After the expo, a light jog and chips on the pier, we met Ruth Lyon and her friend Stephanie for a late pasta dinner. We then met up again in the morning for our walk to the start lines. Thanks to my Amsterdam time I was starting in the elite start just behind the invitation elite runners. An interesting experience only slightly ruined by there being hardly any loos and those that they did have being placed in long wet grass. The course was great, with a run through the city joining the coast road just after 5 miles, looping out and back from Ovingdean and then back along the seafront. Everything went very smoothly until just after 21 miles when cramp (calf) hit for the first time. Thankfully I had read about dealing with it, didn’t panic, stopped, stretched and got going again. I then had the fine balance of pushing to get back on track, and being hit by cramp again. It hit twice more, but luckily the third time I was by some metal railings. I can thoroughly recommend Brighton for metal railings that you can slam your feet into, grab the top of the railing, heave, scream and then start running again.
The 3 hour pacer had passed me just before the railings, so I knew I was behind. The last mile or so was an all or nothing gamble with a sprint peaking at sub 6 minute mile pace to get over the line in time. I won’t be buying my video clip, which shows me hopping over the line as cramp hit again for a fourth and final time and shows me telling the medics to get off me (politely) so I can stretch. It was worth it though.
After 1800 miles (enough to get to the Kremlin), 750 of them since Jan 14, I now have a marathon time that starts with a 2, with an overall position of 100th and a time of 2:59:56. I still had four seconds to spare!
As for Steve, he calmly said he was aiming for 3hrs 50 and did 3 hrs 49 which is just showing off. Ruth Lyon had a superb result with a fantastic 22 minutes PB dropping from 4 hrs 13 to 3 hrs 51.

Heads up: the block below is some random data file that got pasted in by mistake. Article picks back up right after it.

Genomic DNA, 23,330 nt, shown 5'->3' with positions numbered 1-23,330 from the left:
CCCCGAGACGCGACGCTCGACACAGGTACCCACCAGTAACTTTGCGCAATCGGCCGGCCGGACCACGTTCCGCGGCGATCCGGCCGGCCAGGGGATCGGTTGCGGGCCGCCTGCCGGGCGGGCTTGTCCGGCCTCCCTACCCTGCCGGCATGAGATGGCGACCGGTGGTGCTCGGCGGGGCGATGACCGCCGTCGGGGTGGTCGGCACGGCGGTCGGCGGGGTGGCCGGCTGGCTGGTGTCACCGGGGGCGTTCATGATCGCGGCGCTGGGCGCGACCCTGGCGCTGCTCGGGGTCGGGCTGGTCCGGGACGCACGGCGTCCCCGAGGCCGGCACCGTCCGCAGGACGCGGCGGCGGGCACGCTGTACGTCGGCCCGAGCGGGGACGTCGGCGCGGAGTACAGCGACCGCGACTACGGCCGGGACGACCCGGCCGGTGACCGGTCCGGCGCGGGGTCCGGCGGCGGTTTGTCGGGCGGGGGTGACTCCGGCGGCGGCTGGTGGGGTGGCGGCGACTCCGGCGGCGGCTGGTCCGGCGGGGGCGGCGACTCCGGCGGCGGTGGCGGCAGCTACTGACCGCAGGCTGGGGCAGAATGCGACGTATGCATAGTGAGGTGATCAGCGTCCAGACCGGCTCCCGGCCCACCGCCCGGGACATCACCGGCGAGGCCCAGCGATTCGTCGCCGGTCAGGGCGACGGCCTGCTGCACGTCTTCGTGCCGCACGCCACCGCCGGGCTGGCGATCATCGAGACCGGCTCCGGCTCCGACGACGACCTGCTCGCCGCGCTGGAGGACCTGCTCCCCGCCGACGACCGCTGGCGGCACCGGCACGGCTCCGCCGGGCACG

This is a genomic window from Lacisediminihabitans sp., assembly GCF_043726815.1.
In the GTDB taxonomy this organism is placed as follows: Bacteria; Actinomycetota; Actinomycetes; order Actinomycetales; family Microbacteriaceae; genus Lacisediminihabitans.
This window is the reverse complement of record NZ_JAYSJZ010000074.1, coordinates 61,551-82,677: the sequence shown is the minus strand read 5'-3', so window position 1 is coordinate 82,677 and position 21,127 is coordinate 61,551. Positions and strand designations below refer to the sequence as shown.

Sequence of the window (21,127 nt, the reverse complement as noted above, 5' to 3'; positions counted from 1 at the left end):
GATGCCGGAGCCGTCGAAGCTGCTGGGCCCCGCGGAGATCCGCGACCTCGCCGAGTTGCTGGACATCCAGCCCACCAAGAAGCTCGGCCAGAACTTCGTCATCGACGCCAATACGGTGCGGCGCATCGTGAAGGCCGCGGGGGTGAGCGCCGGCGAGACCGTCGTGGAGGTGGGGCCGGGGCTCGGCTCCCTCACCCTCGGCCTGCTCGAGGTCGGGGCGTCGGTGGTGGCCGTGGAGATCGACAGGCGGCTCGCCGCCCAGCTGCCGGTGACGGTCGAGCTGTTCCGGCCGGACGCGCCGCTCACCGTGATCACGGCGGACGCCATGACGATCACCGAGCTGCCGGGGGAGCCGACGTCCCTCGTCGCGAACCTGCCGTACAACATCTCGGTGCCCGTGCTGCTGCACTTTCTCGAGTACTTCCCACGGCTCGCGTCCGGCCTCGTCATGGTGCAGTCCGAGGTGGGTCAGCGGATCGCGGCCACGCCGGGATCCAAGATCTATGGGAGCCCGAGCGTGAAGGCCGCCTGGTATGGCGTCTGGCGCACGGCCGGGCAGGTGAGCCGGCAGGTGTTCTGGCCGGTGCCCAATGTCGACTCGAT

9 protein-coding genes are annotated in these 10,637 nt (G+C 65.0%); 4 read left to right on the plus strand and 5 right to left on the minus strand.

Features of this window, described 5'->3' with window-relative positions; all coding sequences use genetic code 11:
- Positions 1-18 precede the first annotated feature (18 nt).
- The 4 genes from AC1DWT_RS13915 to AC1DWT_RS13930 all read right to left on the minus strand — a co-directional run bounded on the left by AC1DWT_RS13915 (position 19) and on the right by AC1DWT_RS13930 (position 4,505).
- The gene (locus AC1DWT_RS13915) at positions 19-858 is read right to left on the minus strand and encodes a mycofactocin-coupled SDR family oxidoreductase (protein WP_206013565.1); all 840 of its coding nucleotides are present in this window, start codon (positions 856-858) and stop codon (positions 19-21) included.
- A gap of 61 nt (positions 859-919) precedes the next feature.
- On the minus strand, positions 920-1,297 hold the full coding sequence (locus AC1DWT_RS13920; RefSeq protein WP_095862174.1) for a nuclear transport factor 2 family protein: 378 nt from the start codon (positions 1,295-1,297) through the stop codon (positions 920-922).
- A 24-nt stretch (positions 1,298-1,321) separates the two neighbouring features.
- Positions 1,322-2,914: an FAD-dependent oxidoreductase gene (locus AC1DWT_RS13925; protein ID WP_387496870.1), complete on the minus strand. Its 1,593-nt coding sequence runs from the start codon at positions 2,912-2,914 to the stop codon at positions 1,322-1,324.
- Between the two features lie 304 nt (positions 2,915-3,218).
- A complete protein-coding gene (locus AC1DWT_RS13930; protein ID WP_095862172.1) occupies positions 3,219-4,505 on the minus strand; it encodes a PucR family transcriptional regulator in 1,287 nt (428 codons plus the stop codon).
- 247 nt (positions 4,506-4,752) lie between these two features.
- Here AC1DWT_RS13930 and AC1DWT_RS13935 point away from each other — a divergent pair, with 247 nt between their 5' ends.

As a (long) footnote, I’ve been asked by a couple of people how I think I managed to achieve a sub 3 marathon. A couple of my answers such as “I did 15% more miles of training” were true but only told part of the story.
My better half puts it down to sheer bloody mindedness and obsessive behaviour. A very brief summary from me would be to put it down to the following:
Training – 700 miles training in 13 weeks (15% up on same period for Amsterdam), 6 sessions a week with none missed, every run having a specific plan for pace, distance, recovery period and purpose, Tuesday track sessions, planned weight loss, green light events to build confidence and define the target, practising exact pacing, practice events, carbohydrate loading, a later taper than for Amsterdam and finally the chips on the pier the day before.
The race – pace management, one gel every 25 minutes, breaking the distance up into sections, mental mantras, associative pain management (including the phrase “good form” in Sarah’s voice), belief in the “green lights” and the training, self persuasion (“keep the pace up and it’s only 20 minutes to go’), turning everything into a positive and then when it came to the cramps, not panicking and refusing to accept defeat.
Which is all a very long way of saying my wife was right.